People who have been exposed to hepatitis C through injecting drug use may not recognise their exposure risk. Stigma associated with injecting drug use and fear of discrimination can make it difficult for people with a history of injecting drug use to access hepatitis C diagnosis and management. Undiagnosed, chronic hepatitis C will cause progressive liver disease18 and associated morbidity and treatment complications. Australia has very high rates of hepatitis C diagnosis, but primary care providers need to remain vigilant to the potential for hepatitis C, particularly in patients with signs of liver disease and irrespective of assumptions about a patient’s risk of exposure.
Top of Page
5.2.1 Aboriginal and Torres Strait Islander peoples who inject drugsThe Third National Aboriginal and Torres Strait Islander Blood Borne Viruses and Sexually Transmissible Infections Strategy 2010–2013 has also made reducing BBV transmission associated with injecting drug use a priority, in response to recent rises in hepatitis C infections. Successive strategies have cautioned about the potential for HIV to become endemic in Aboriginal and Torres Strait Islander communities. While this has not eventuated, increases in hepatitis C infection among these communities suggest that this could happen.19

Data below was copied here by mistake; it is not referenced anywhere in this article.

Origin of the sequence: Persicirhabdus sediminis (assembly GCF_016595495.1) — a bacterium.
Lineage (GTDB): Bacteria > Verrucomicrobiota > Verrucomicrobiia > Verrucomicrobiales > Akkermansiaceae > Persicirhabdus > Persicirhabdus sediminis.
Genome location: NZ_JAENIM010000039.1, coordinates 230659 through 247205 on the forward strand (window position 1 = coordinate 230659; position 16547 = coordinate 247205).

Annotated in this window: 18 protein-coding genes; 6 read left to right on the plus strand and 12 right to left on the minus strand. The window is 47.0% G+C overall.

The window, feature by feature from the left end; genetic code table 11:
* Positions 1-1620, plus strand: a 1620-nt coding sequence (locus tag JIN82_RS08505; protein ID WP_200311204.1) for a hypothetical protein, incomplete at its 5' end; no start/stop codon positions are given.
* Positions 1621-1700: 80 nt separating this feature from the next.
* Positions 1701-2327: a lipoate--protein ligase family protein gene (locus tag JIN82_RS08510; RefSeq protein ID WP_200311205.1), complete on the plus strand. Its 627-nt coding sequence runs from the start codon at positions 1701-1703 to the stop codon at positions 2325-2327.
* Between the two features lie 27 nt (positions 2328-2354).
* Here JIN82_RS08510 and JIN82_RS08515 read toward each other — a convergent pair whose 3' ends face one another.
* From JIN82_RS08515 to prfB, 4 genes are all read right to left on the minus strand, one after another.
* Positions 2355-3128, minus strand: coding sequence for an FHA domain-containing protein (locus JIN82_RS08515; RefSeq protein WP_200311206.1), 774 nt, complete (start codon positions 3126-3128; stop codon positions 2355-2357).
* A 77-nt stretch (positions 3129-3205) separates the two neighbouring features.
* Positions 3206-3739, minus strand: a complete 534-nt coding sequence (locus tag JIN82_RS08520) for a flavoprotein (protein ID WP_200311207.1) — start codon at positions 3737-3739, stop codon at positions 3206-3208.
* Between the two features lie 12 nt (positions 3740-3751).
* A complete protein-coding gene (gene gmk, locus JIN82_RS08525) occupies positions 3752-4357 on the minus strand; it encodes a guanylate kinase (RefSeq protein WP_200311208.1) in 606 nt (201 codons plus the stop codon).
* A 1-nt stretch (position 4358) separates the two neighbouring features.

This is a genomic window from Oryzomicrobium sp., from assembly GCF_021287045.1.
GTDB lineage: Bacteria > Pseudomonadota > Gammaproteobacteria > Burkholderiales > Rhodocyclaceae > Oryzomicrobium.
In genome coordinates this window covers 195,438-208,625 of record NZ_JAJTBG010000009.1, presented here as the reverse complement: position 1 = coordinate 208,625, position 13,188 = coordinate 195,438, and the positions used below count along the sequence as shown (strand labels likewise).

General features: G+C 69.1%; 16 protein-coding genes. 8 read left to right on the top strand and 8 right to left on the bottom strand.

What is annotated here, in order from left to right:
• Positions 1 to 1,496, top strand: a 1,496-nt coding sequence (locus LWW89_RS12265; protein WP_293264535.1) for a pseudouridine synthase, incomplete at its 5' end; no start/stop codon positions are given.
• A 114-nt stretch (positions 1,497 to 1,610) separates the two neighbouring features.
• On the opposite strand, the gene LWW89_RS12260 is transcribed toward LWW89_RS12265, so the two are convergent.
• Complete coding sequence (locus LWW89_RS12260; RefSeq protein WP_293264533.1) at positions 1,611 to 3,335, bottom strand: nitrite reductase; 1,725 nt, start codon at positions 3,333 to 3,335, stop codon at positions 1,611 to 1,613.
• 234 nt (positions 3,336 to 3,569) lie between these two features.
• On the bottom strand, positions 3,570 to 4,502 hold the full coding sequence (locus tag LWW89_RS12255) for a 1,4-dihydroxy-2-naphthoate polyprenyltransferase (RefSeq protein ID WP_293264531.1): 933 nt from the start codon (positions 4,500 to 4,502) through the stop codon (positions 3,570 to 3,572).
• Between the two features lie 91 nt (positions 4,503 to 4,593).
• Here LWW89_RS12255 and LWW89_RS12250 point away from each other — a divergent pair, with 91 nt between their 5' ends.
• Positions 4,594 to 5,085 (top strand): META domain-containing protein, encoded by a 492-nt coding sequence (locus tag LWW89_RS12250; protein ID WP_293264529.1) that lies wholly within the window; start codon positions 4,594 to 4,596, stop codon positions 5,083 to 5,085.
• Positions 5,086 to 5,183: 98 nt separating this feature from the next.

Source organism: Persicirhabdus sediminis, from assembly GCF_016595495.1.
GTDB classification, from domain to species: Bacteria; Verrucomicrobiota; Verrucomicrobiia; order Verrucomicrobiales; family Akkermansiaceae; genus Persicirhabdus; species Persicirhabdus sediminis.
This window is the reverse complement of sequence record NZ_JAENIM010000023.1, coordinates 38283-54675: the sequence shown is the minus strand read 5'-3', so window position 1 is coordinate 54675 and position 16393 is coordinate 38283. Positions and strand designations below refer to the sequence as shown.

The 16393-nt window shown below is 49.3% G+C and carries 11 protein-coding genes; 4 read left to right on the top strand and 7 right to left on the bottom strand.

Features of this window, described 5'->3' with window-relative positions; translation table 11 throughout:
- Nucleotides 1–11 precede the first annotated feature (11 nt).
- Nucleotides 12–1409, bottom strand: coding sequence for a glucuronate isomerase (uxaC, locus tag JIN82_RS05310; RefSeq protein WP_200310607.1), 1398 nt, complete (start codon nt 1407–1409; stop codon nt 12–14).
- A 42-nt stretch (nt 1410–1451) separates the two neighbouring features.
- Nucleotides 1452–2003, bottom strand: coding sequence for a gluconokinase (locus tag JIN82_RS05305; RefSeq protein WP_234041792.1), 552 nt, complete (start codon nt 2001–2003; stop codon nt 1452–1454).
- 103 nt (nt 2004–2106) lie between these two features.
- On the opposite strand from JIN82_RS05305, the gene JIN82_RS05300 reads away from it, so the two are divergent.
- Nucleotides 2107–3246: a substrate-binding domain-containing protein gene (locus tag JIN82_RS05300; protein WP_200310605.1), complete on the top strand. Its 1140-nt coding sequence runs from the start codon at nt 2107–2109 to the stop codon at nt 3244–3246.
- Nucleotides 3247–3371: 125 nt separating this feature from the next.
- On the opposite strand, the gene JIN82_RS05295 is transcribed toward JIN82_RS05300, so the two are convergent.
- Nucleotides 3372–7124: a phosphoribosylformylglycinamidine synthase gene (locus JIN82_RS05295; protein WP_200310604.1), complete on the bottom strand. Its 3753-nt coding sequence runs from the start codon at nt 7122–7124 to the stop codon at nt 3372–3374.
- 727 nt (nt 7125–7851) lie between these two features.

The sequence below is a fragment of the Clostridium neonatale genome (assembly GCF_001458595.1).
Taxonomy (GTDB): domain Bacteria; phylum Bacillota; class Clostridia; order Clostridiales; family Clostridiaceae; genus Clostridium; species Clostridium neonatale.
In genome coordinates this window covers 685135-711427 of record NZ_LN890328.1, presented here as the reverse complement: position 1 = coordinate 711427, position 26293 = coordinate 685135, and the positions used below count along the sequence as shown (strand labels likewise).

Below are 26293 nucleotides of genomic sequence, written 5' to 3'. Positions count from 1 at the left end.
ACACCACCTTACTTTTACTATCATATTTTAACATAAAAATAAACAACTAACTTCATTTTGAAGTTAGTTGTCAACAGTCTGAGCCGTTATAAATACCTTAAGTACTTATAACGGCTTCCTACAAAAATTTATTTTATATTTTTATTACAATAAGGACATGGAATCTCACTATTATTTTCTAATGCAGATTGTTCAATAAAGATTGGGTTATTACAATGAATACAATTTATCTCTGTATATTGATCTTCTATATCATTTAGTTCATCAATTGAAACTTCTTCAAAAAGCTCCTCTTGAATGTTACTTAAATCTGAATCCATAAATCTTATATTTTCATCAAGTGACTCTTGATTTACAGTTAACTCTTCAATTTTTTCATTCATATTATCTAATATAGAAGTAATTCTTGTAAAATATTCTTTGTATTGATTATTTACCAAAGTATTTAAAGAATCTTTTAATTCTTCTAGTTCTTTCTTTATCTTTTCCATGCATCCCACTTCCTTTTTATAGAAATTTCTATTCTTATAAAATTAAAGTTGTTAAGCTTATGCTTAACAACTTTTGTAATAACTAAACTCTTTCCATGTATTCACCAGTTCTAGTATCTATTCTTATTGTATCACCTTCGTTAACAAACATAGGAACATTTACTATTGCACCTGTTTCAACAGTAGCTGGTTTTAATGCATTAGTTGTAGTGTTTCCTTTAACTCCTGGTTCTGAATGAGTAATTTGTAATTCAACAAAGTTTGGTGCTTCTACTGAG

Aboriginal and Torres Strait Islander peoples who inject drugs have a higher incidence of hepatitis C than do other Australians. They are significantly over-represented in adult and juvenile custodial settings, which compounds their risk of exposure. Since reporting of their status remains inadequate, estimates of population prevalence are difficult, but would appear to be three-fold higher than the non-indigenous population.20
Aboriginal and Torres Strait Islander peoples may progress to hepatitis C-associated liver disease faster than other population groups because of chronic disease and other risk factors. Ensuring access to culturally appropriate harm reduction strategies, injecting drug user peer education and healthcare and social welfare services is imperative to reduce the impact of hepatitis C on the community.